The Christmas holidays are fast approaching, and that means gathering the family together for some Christmas cheer. Let’s be frank, however, and face the fact that for many families the Christmas get together can be a difficult and stressful period if ageing parents are becoming noticeably lonely or not coping well with living independently. So let’s ensure that our precious time with our parents is spent with a positive and proactive attitude these Christmas holidays so our visit is one of joy for all.
I recently came across an article on a seniors living blog that suggested a CHEER plan for approaching spending time over the holidays with ageing parents in a caring and loving manner. CHEER stands for:
And here’s how it works:
1. Check their health and safety
Things we fail to notice when we see someone on a daily basis may become glaringly obvious if we haven’t visited for a while. When visiting your parent or parents in their home, discreetly check out the contents of their refrigerator and cupboards to make sure their diet is healthy and adequate.
Check over the home for safety measures that may be needed such as a smoke alarm or support railings in bathrooms and on stairs.
Observe your loved one’s general health and take note of any health issues such as difficulty chewing and swallowing and decreased mobility. Does their mental clarity seem sharp or appear to be deteriorating? Does their eyesight seem to be deteriorating?
2. Help them stay engaged
Older people, especially those living alone, can be lonely and suffer depression if they receive little emotional support. Include elderly relatives and family friends in your celebrations this year, offering transport if needed. Ensure elderly guests are comfortable and encouraged to relax rather than feel they should assist with the preparations. Take time to speak with them individually and listen attentively to their stories and memories. Children will be fascinated by their elders’ tales of the ‘olden days’.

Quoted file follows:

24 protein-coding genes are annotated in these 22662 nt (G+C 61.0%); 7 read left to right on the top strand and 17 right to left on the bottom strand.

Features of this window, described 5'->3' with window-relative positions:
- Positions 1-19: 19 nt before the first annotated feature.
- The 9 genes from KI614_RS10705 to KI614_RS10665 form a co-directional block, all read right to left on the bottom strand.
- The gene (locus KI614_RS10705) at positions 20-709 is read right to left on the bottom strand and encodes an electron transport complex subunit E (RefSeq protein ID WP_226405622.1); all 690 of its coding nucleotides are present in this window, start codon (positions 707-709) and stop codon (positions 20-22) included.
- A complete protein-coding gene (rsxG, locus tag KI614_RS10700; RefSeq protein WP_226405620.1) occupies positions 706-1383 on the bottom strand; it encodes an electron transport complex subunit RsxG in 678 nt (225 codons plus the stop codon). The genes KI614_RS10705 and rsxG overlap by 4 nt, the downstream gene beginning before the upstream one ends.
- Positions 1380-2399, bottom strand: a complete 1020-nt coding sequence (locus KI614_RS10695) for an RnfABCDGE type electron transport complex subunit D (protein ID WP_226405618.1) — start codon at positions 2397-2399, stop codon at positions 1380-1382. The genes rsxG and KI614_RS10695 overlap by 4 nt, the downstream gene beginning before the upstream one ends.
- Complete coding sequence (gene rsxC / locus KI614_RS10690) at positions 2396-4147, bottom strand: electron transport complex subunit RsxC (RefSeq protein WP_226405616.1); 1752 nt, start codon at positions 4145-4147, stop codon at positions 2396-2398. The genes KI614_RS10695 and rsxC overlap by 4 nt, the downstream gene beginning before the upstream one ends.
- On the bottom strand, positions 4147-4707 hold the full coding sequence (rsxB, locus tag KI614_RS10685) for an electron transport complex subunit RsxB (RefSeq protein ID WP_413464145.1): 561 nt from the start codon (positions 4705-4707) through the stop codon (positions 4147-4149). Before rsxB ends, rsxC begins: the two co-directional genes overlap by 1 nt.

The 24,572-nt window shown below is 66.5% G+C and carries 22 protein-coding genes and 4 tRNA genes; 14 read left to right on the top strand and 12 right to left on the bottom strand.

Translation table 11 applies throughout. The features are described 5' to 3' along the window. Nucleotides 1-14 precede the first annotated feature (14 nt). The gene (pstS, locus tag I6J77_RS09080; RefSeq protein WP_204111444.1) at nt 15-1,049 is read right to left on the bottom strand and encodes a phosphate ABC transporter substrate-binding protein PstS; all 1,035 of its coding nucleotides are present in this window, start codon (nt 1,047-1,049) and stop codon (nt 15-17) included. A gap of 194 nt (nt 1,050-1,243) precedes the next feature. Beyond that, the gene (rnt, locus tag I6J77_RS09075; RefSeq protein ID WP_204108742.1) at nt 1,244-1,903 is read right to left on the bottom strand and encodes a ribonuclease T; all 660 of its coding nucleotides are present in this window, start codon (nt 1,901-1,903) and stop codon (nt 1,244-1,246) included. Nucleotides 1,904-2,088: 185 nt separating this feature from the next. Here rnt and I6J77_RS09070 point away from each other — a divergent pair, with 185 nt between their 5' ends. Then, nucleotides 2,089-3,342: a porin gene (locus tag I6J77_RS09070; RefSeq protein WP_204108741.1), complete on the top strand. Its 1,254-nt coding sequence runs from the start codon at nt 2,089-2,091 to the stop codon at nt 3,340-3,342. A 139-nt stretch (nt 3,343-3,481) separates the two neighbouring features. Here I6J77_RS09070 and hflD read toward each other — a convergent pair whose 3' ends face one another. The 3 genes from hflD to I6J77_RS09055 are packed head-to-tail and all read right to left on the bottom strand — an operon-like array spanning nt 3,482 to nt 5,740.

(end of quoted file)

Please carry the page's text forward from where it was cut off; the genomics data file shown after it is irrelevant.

3. Empower a loved one to continue living independently
Most elderly people prefer to stay at home. In-home care services can help them achieve their goal. If our older parents wish to continue living independently, we need to ensure they have the knowledge, support and tools needed to do so even when we are not there. Follow this link for a home safety checklist to follow to ensure they are safe in their home.
If you feel they need assistance, look into local services such as Meals on Wheels and in-home support services that assist with personal care and domestic assistance i.e. housekeeping and shopping. Then encourage your parents to avail themselves of these services – they may resist initially but keep gently trying to persuade them they deserve these support services after a lifetime of contribution to society.
4. Enjoy the precious time you spend together
Ensure there are relaxed times you can focus on making the most of your time together. Encouraging group activities can get all generations of the family active and engaged, from a game of backyard cricket, to an evening stroll or a visit to your local carols in the park event.
5. Reminisce about old times together
Encouraging conversation about times past and the sharing of favourite family stories can bring everyone together and lead to much hilarity and enjoyment. Elders with advanced memory loss often retain surprisingly sharp retention of long-term memories and will be able to chime in with some often extraordinary and riveting recollections from their youth. Pulling out the family photo albums, family videos and favourite CDs can help to bring the past to life and allow elderly family members and friends to feel fully involved and appreciated.
So share the love and cheer this Christmas, as all here at Lifestyle Transition Services wish you a happy and relaxed holiday season and prosperous New Year.